Children’s learning disability charity appeals low grant award and convinces foundation to give it more money

By Edwin Crayton/Opinion

In the last article, I wrote that a local children’s group that helps children with learning disabilities had applied to the Natchitoches Community Improvement Foundation (NCIF) for a grant for $50,000, but the foundation gave them only $10,000 (See this column for Natchitoches Parish Journal dated July 1, 2021). That organization is called Children Overcoming Learning Disabilities (COLD). At the July 13th quarterly meeting, COLD appealed the grant, explaining their plans and why they needed more funds to make an impact in the Natchitoches Community. After their presentation, NCIF Treasurer Oswald Taylor suggested giving them the full $50,000. But due to technical issues, the board decided instead to revise the grant from $10,000 to $23,000. However, getting there took quite a debate. Leo Walker, who acts as chair (despite being 1 year over his term limit), suggested other options such as having COLD link up with the Boys and Girls Club. But Board Members Taylor and Rene Porter disagreed with Walker and reminded the board that it is important to help local groups. Mr. Porter mentioned the importance of helping “our” children. He did not specify who the “our” is, but both board members pushed the idea of doing more to help organizations that improve Natchitoches. Board Member Brenda Milner also supported giving more funds. Walker seemed the least interested in increasing funds, but the momentum to give more money simply won the day. It was kind of a breakthrough moment as it was the first time I have seen so many board members push back against the very-much in control Mr. Walker.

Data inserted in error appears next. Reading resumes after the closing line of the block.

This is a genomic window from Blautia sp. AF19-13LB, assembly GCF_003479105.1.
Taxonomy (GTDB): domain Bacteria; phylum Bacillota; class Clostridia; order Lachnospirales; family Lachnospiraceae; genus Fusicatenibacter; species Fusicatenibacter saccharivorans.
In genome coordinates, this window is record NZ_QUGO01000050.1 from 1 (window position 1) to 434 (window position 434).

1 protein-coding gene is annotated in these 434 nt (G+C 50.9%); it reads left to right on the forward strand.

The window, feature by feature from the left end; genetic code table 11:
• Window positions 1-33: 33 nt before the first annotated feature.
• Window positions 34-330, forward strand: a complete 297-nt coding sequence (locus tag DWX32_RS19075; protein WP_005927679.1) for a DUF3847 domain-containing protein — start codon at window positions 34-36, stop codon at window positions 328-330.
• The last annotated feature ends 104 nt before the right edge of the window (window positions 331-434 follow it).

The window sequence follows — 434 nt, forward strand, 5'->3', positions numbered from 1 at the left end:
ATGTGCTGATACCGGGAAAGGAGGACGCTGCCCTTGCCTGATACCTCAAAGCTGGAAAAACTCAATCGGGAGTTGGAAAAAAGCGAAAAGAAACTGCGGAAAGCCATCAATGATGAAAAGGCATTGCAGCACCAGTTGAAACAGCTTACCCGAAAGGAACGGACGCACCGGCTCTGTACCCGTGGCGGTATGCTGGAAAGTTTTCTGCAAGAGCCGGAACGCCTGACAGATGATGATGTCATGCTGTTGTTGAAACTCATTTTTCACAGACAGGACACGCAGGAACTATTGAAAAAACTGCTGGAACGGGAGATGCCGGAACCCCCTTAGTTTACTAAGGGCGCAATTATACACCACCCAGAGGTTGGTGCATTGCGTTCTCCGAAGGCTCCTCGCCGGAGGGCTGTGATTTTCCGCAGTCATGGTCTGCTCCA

The whole incident was both interesting and instructive. Seems to me, that it showed that consistent public involvement will make a big difference in curing the various ills afflicting NCIF. In the last article, I mentioned that the grant offered to COLD was much too small and that in general NCIF is giving away not nearly enough money to the Natchitoches Community considering the fact that this money was designated for people living in the town of Natchitoches in the first place. And also, the fact that the foundation has over 2 million dollars to give away and in a community with many needs. All that money has been designated to go to citizens living in Natchitoches. So, it was good to see a grant recipient push back on the stingy, low funding and then manage to successfully get more money. The incident revealed that the board can make better decisions when there is real debate. It also showed, quite honestly, that NCIF can operate without allowing the chairman to violate the bylaws in order to remain on the board. In other words, they can operate well without the strong-willed Mr. Walker. Stepping down as he is supposed to according to NCIF bylaws, would actually be in the best interest of the group and the citizens of Natchitoches as well. The board is changing as older members leave and new people come on board with fresh thinking, not bound to the past. The newer members tend to be more independent, open minded and usually more in favor of giving larger, healthier grants (but not always). One thing is crystal clear: It’s past time for Walker to let go and step down from the chairman’s seat which he is clinging to in violation of NCIF bylaws. But beyond violating term limits, Walker often makes odd decisions. For instance, in the meeting, he said that the new members just voted on to the board will be trained and then asked if they want to be on the board. Usually, at most organizations, it’s the other way around— you vote people on to the board first and then train them. Ex-board member Sylvia Morrow was present and also thought that was a strange process. “When I was on the board we did not do it that way.” Morrow mentioned she had not heard of the process Walker mentioned. She also did not like the fact that in the meeting, Secretary Mildred Joseph got up and left the meeting before it was finished– while members of the public were speaking during the public comment section. In the meeting and afterwards, Morrow asked how Joseph could take minutes when she left before the meeting was done? She said this to the board, but got no response.